You’ve seen that little angelfish at your local fish store, and it’s adorable. It could be blue, orange, gold or just about any other color variation, and would fit in great in your fish tank. In order to thrive, and for the health of its tank mates, there’s a few key things you need to keep in mind when putting angelfish into your community tank.
Keep reading to find out the basics of successful angelfish keeping!
Angelfish have been a staple of the aquarium hobby for decades, first being catalogued in the early 1900s. Originally from South America, angelfish are members of the cichlid family. There are three key species that are sold in fish stores: Pterophyllum leopoldi, Pterophyllum altum, and Pterophyllum scalare.
Angelfish are easily identifiable by their long, sweeping ventral fins, and their tall dorsal and anal fins. An angelfish with great finnage looks like a beautiful star swimming in the aquarium.
Pterophyllum scalare (also referred to as just ‘scalare’) is the most popular of the angelfish, carried in just about every fish store. Selective breeding has given us almost every color variation imaginable for this variety, with different scale and fin types as well.
Silvers are the most common, with blue, orange, albino and gold variants also available, to name just a few. Regardless of the color or finnage you choose, the care for Pterophyllum scalare is uniform for any of the variants.
Pterophyllum scalare: size and variations
Most freshwater angelfish you find in fish stores are about 3-4 months old, and between the size of a quarter to a silver dollar. While small and adorable, those little fish won’t stay juveniles forever.
Pterophyllum scalare can grow up to 6” long from nose to tail and most of an angelfish’s growth takes place within the first year of their lives. While they look like they’d fit into a 10 gallon (38 liter) tank in the fish store, it’s not a good plan as they grow quickly.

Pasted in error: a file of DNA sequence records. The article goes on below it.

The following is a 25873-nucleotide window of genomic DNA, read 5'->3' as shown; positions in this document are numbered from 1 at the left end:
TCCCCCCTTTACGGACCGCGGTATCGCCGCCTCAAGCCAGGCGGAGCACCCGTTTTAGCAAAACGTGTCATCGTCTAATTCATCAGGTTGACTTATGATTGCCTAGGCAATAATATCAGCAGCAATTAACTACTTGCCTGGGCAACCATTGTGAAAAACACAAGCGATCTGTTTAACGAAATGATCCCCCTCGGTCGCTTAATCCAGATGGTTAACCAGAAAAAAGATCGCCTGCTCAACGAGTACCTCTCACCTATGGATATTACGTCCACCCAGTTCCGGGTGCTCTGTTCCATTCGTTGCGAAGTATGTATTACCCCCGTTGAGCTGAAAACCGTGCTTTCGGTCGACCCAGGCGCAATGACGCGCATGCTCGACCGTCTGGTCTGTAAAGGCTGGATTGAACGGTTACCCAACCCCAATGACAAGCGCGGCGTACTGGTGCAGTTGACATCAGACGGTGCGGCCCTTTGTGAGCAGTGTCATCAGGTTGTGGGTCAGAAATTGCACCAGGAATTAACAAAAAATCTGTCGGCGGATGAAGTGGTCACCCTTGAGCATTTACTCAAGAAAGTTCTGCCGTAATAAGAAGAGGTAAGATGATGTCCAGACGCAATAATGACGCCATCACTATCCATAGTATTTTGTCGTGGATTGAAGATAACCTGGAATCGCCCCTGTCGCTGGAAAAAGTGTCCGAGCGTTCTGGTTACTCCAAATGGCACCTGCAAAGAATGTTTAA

Pterophyllum scalare come in a variety of scale and fin types, including:
- Veiled angelfish – these fish have long, draping tail fins and some extension to their anal and dorsal fins.
- Wide fin angelfish – the dorsal and angel fins have extra rays, and are about 20%-30% wider than standard angelfish fins.
- Paraiba– these angelfish have a metallic or pearlescent sheen on portions of their scales, typically colored.
- Pearlscale – angelfish of this variety have unique ridged scales that catch the light beautifully
Angelfish care: housing
When they are young, Pterophyllum scalare are loosely gregarious fish that rely on numbers to feel safe, but as they age they become more solitary. If you’re thinking about keeping a group of 4-6 angelfish, an 80 gallon (303 liter) long aquarium should be the minimum size to house them.
Freshwater angelfish are native to soft, acidic waters. However, tank-bred Pterophyllum scalare are a hardy fish that will accept a wide variety of water conditions. You can find them comfortably living in water with a pH between 6.0-7.5 in varying degrees of hardness.
Angelfish will live happily in an aquarium with water temperatures between 75-86 °F (~24-30 °C) making them able to handle high water temperatures that would stress most fish. Ideally though, keep the water temperature between under 82 °F (~27.5 °C) in the community aquarium to keep all fish happy.
Angelfish care: feeding